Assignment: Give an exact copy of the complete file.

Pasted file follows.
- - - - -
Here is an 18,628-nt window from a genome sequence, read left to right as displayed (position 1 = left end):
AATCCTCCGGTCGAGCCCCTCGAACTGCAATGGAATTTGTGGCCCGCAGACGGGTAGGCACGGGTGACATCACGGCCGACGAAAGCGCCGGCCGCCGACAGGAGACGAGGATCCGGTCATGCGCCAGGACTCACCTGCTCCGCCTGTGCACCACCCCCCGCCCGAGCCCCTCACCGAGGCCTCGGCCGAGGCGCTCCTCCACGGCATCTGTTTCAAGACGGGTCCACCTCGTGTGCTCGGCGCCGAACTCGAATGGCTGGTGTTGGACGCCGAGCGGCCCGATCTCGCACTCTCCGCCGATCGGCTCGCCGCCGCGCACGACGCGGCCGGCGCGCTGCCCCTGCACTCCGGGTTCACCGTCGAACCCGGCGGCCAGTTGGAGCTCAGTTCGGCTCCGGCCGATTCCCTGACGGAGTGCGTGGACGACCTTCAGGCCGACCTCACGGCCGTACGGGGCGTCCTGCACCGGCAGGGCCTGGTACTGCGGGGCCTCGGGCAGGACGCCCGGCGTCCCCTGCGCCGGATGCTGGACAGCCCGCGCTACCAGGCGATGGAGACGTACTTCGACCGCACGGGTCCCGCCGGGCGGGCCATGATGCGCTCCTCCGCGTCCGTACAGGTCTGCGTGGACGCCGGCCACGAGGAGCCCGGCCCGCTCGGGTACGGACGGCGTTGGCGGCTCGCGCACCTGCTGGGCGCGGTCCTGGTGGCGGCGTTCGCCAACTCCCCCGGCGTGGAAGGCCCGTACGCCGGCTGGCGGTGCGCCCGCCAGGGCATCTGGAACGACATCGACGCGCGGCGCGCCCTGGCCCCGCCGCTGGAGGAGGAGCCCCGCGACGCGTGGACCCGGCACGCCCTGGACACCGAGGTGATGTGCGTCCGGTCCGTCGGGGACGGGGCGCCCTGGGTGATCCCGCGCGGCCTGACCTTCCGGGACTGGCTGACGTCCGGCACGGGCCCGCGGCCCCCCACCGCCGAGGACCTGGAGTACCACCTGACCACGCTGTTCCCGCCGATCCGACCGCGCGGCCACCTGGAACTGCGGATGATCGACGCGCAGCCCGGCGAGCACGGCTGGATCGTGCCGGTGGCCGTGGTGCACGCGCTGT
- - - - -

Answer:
Here is an 18,628-nt window from a genome sequence, read left to right as displayed (position 1 = left end):
AATCCTCCGGTCGAGCCCCTCGAACTGCAATGGAATTTGTGGCCCGCAGACGGGTAGGCACGGGTGACATCACGGCCGACGAAAGCGCCGGCCGCCGACAGGAGACGAGGATCCGGTCATGCGCCAGGACTCACCTGCTCCGCCTGTGCACCACCCCCCGCCCGAGCCCCTCACCGAGGCCTCGGCCGAGGCGCTCCTCCACGGCATCTGTTTCAAGACGGGTCCACCTCGTGTGCTCGGCGCCGAACTCGAATGGCTGGTGTTGGACGCCGAGCGGCCCGATCTCGCACTCTCCGCCGATCGGCTCGCCGCCGCGCACGACGCGGCCGGCGCGCTGCCCCTGCACTCCGGGTTCACCGTCGAACCCGGCGGCCAGTTGGAGCTCAGTTCGGCTCCGGCCGATTCCCTGACGGAGTGCGTGGACGACCTTCAGGCCGACCTCACGGCCGTACGGGGCGTCCTGCACCGGCAGGGCCTGGTACTGCGGGGCCTCGGGCAGGACGCCCGGCGTCCCCTGCGCCGGATGCTGGACAGCCCGCGCTACCAGGCGATGGAGACGTACTTCGACCGCACGGGTCCCGCCGGGCGGGCCATGATGCGCTCCTCCGCGTCCGTACAGGTCTGCGTGGACGCCGGCCACGAGGAGCCCGGCCCGCTCGGGTACGGACGGCGTTGGCGGCTCGCGCACCTGCTGGGCGCGGTCCTGGTGGCGGCGTTCGCCAACTCCCCCGGCGTGGAAGGCCCGTACGCCGGCTGGCGGTGCGCCCGCCAGGGCATCTGGAACGACATCGACGCGCGGCGCGCCCTGGCCCCGCCGCTGGAGGAGGAGCCCCGCGACGCGTGGACCCGGCACGCCCTGGACACCGAGGTGATGTGCGTCCGGTCCGTCGGGGACGGGGCGCCCTGGGTGATCCCGCGCGGCCTGACCTTCCGGGACTGGCTGACGTCCGGCACGGGCCCGCGGCCCCCCACCGCCGAGGACCTGGAGTACCACCTGACCACGCTGTTCCCGCCGATCCGACCGCGCGGCCACCTGGAACTGCGGATGATCGACGCGCAGCCCGGCGAGCACGGCTGGATCGTGCCGGTGGCCGTGGTGCACGCGCTGT